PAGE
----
It’s crunch time in the Ontario election as the three major party leaders face off for the first — and only — time in a live televised debate.
Tuesday’s broadcast is the single most important event of the campaign and Liberal Leader Kathleen Wynne, Progressive Conservative Leader Tim Hudak, and NDP Leader Andrea Horwath are raring to go.
“Is there pressure? Absolutely,” Wynne told reporters Monday at the Westin Prince Hotel in Don Mills.
“But there’s pressure because this is such an important election and there’s such a stark choice between what Tim Hudak is proposing for the province, which I really believe would take us backwards, and what we’re proposing, which will take us forward,” she said of the June 12 vote.
“The debate is always an important juncture in an election campaign and I am the rookie. This is the first time that I’ve had an opportunity to take part in one of these debates.”
Hudak, widely seen as the strongest debater in the legislature of the three leaders, played down expectations of great theatre.
“I won’t say anything exciting nor am I a good actor. I’m straight up. I’m just going to be the guy on the stage giving it to you straight. I recognize the strength of my two opponents and I respect that — I have known Andrea and Kathleen a long time,” he said in Toronto.
“You’ll see someone who probably isn’t the best actor on stage. I’m confident that they will look into the camera tomorrow night and tell you all the things that they are going to spend money on, knowing full well that they don’t have any money — the money has run out.
“I’m going to talk about my plan. There’s only been one leader that has been honest with the people of Ontario, to speak plainly about the challenges that we face and the hole that we are in, and offers an optimistic plan on how we will get to our feet again.”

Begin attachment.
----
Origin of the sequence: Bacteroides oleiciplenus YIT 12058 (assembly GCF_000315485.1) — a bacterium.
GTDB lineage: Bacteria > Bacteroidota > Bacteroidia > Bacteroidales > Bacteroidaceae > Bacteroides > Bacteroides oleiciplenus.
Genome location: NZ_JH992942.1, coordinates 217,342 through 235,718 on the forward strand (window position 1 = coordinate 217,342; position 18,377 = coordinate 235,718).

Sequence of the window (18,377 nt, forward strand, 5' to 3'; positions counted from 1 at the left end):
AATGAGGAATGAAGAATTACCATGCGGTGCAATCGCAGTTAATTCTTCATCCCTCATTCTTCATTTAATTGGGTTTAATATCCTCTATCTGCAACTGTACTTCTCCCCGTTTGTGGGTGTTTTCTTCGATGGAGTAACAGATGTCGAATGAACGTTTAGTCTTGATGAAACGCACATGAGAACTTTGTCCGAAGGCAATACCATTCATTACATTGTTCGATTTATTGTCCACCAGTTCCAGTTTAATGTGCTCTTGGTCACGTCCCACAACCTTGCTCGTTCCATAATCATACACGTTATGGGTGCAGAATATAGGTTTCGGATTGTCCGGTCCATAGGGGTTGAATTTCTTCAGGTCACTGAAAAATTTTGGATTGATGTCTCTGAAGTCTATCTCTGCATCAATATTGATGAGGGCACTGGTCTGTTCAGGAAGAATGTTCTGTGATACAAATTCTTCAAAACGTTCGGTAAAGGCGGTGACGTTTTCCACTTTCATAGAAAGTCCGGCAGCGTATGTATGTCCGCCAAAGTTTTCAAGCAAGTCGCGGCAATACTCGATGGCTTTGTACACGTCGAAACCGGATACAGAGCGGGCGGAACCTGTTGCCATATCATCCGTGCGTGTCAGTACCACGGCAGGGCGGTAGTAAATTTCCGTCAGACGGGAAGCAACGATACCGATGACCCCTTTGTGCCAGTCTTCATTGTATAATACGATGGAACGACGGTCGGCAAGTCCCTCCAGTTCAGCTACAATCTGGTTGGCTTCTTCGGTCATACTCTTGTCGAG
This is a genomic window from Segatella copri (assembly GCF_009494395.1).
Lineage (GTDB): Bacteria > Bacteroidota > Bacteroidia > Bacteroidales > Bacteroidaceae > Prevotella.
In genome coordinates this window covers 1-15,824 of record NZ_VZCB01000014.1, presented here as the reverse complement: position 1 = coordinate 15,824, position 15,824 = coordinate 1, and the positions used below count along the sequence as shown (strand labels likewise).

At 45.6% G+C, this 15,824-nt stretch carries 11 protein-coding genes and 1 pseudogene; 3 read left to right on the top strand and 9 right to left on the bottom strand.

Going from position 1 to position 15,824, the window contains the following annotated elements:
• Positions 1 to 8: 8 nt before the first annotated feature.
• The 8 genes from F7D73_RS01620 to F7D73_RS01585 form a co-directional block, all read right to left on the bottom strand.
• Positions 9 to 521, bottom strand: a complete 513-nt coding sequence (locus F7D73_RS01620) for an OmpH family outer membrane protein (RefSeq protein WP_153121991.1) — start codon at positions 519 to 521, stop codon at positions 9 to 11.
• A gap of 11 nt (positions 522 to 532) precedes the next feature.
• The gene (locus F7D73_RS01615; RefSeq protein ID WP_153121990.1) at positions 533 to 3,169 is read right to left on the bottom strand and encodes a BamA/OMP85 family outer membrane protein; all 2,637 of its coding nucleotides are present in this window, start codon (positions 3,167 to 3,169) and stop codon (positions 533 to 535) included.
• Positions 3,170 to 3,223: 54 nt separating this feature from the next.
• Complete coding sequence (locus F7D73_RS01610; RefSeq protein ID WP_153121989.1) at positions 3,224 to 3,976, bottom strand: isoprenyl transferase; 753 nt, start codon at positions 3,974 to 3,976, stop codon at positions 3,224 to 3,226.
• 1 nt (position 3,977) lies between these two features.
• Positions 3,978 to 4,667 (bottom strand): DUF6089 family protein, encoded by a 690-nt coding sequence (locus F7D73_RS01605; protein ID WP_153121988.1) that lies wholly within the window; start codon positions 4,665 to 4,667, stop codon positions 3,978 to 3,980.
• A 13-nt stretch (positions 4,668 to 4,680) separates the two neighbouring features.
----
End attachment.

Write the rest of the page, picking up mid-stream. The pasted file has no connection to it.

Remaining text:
The New Democrat leader, who was praised for her strong performance against Hudak and former Liberal premier Dalton McGuinty in the 2011 campaign debate, said she hopes to showcase herself as he best alternative to the others.
Horwath will use the debate to highlight the troubles with “a corrupt Liberal party that wastes money” and “Mr. Hudak’s Conservatives that, frankly, haven’t made a lot of sense during this campaign.”
Noting this is her second such campaign debate, the Hamilton native stressed she will not be a shrinking violet in the CBC Broadcast Centre studio and has been practicing on a replica set in downtown Toronto.
“I’ve got a nickname and it’s the ‘Steeltown Scrapper’ and I’m not afraid to bring out the ‘Steeltown Scrapper when I need her,” Horwath said after an appearance City TV’s Breakfast Television before heading off to a day of debate preparation.
Tuesday’s 90-minute broadcast — at 6:30 p.m. on CBC, CTV, Global, Sun News Network, TVOntario — will be moderated by TVO’s Steve Paikin, a veteran of past provincial and federal debates.
Wynne has been doing mock debates with her campaign co-chair Tim Murphy, former chief of staff to prime minister Paul Martin, playing Hudak and Liberal advertising maven Amanda Alvaro portraying Horwath.
Murphy, principal secretary Andrew Bevan, campaign director David Herle, and ex-journalist Elly Alboim, have been coaching Wynne, who succeeded McGuinty 15 months ago.
Insiders say Wynne, saddled with a decade of Liberal baggage, is bracing for a barrage of criticism from both her opponents.
In a northern-issues debate last week in Thunder Bay, which Hudak skipped, Horwath repeatedly blasted her for leading a “corrupt Liberal party.”
While Wynne handled the onslaught on the stage, immediately afterward she denounced her NDP rival for trafficking in untruths.
Still, both the Tory and NDP leaders are expected to assail Wynne for McGuinty’s cancellation of gas-fired power plants in Oakville and Mississauga before the 2011 election.
His decision could cost taxpayers and ratepayers up to $1.1 billion over the next 20 years and the Ontario Provincial Police anti-rackets squad is investigating the alleged wiping of premier’s office computers related to the transactions.
Hudak, meanwhile, will face questions about his Million Jobs Plan, designed to create 1 million jobs over eight years, but has become an object of derision after economists noted his math was wrong.
“No, I stand behind my plan. It’s going to create jobs,” he insisted.
“We can have a great argument about how many it’s going to create — 80,000, 100,000, 120,000, 150,000 jobs, but the bottom line is that it’s going to create jobs. We need it.”
Green Leader Mike Schreiner was not invited to participate in the debate because his party holds no seats in the legislature.